The Justice Department and the Securities and Exchange Commission have opened investigations into last week’s collapse of Silicon Valley Bank, people familiar with the matter have confirmed. The probes, which are in their early stages, will examine, among other things, whether bank executives sold any stock prior to the collapse. The probes may not lead to charges or allegations of wrongdoing. Dave Michaels reports for the Wall Street Journal.
President Biden yesterday signed an executive order aimed at reducing gun violence. The order is designed to move the U.S. as close to universal background checks as possible without the passage of legislation in Congress, where partisan divisions have left most gun-safety legislation stalled. Sabrina Siddiqui and Andrew Restuccia report for the Wall Street Journal.
North Carolina’s highest court, now controlled by Republicans, yesterday considered reversing a three-month-old decision that went against Republicans on redistricting and threw out voter ID laws. Ahead of yesterday’s arguments, critics excoriated the justices for reexamining the case so soon after ruling on it, contending that the justices were doing so for partisan reasons instead of legal ones. The North Carolina redistricting case is simultaneously before the U.S. Supreme Court, and what the North Carolina justices do will implicate how the nation’s highest court handles the matter. Patrick Marley reports for the Washington Post.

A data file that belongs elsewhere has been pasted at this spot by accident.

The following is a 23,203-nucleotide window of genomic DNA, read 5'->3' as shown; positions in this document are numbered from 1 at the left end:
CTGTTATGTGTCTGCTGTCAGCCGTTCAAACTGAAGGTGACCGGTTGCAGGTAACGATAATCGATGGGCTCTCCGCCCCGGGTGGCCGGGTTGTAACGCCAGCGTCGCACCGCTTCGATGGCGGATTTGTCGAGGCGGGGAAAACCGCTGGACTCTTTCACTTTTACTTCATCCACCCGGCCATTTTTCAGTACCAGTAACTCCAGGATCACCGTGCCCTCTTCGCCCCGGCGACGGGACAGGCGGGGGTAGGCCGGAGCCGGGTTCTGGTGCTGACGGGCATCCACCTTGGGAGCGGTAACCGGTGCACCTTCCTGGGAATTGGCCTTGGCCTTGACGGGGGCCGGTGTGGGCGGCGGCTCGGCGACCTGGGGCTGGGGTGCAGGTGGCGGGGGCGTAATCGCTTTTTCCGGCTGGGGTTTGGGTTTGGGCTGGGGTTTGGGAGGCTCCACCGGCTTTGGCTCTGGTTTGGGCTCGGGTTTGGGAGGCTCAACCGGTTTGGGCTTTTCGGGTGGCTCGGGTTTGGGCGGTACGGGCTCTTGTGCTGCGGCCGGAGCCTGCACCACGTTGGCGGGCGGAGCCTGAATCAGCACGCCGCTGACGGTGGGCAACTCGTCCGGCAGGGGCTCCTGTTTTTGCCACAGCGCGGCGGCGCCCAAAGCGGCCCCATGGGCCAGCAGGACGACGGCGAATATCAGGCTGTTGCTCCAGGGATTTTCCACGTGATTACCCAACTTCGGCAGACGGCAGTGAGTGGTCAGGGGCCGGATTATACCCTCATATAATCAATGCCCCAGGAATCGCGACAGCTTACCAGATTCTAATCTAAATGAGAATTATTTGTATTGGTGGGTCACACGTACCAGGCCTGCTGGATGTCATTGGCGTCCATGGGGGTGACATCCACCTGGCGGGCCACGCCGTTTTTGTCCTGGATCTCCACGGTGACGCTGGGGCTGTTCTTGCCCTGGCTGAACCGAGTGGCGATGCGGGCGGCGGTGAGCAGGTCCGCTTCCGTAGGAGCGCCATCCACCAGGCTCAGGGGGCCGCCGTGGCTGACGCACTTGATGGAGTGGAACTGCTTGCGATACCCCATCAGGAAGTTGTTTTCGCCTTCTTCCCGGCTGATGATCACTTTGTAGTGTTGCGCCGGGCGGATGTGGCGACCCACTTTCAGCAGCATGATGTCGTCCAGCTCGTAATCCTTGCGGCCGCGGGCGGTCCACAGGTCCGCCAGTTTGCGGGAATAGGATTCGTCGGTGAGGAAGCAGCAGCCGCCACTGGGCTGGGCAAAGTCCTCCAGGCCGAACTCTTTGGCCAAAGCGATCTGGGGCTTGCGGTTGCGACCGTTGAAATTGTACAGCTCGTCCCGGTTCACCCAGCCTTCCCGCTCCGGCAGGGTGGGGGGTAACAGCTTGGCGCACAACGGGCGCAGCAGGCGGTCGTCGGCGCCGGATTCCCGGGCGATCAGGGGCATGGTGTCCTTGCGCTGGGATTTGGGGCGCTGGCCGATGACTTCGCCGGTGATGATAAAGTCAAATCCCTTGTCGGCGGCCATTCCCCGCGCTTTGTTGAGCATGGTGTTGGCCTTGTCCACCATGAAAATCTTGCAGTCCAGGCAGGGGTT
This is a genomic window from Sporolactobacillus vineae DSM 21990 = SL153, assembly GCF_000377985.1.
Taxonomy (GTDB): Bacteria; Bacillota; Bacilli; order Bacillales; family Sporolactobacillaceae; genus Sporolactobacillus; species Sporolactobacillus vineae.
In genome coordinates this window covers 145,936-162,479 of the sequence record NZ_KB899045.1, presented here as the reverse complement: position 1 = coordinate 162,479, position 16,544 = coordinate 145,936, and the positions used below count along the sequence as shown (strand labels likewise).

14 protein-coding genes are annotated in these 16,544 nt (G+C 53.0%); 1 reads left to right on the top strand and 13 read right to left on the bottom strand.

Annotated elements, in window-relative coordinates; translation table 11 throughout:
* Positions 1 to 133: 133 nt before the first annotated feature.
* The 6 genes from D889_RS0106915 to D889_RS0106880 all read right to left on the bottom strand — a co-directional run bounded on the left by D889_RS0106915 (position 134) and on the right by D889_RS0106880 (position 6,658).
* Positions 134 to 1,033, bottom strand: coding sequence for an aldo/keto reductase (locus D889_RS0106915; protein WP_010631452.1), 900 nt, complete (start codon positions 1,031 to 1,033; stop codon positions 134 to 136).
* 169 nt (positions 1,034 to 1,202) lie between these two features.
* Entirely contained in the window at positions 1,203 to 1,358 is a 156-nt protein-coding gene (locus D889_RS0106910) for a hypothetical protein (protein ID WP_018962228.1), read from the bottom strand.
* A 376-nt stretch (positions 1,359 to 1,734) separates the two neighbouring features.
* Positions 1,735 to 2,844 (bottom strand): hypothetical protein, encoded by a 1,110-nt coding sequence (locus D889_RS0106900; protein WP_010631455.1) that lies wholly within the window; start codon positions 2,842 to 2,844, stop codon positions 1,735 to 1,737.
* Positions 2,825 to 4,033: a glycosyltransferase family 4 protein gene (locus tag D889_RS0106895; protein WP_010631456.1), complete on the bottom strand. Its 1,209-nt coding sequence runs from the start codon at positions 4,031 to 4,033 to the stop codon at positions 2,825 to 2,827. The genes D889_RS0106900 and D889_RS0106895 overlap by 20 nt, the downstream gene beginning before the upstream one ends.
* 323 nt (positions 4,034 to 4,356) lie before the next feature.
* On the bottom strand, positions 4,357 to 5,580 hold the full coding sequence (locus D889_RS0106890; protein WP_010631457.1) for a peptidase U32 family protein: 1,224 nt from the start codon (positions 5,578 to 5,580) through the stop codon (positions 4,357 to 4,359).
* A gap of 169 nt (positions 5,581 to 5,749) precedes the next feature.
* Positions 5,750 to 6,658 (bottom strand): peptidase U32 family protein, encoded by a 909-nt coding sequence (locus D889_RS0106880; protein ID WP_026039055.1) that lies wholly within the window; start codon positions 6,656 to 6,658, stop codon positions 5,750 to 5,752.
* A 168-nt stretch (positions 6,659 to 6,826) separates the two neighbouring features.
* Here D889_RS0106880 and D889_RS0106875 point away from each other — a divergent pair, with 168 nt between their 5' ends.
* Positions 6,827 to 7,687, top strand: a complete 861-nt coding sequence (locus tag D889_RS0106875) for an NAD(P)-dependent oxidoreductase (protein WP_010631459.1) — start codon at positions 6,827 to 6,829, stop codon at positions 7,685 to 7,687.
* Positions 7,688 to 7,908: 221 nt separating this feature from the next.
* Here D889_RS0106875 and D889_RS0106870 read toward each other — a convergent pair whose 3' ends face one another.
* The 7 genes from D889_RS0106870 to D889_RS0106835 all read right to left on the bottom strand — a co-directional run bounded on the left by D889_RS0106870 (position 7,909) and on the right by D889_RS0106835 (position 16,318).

The FBI has said that it can find no records related to former President Trump’s November claim that he “sent in FBI and U.S. Attorneys” to stop “ballot theft” in Florida during the 2018 election. In response to a Freedom of Information Act (FOIA) request sent by NBC News, the FBI wrote that it had searched its Central Records System but was “unable to identify records.” The FOIA request was submitted a day after Trump described how he delivered a 2018 election win to now-Gov. Ron DeSantis by having the FBI intervene to stop election fraud in Broward County. Lewis Kamb reports for NBC News.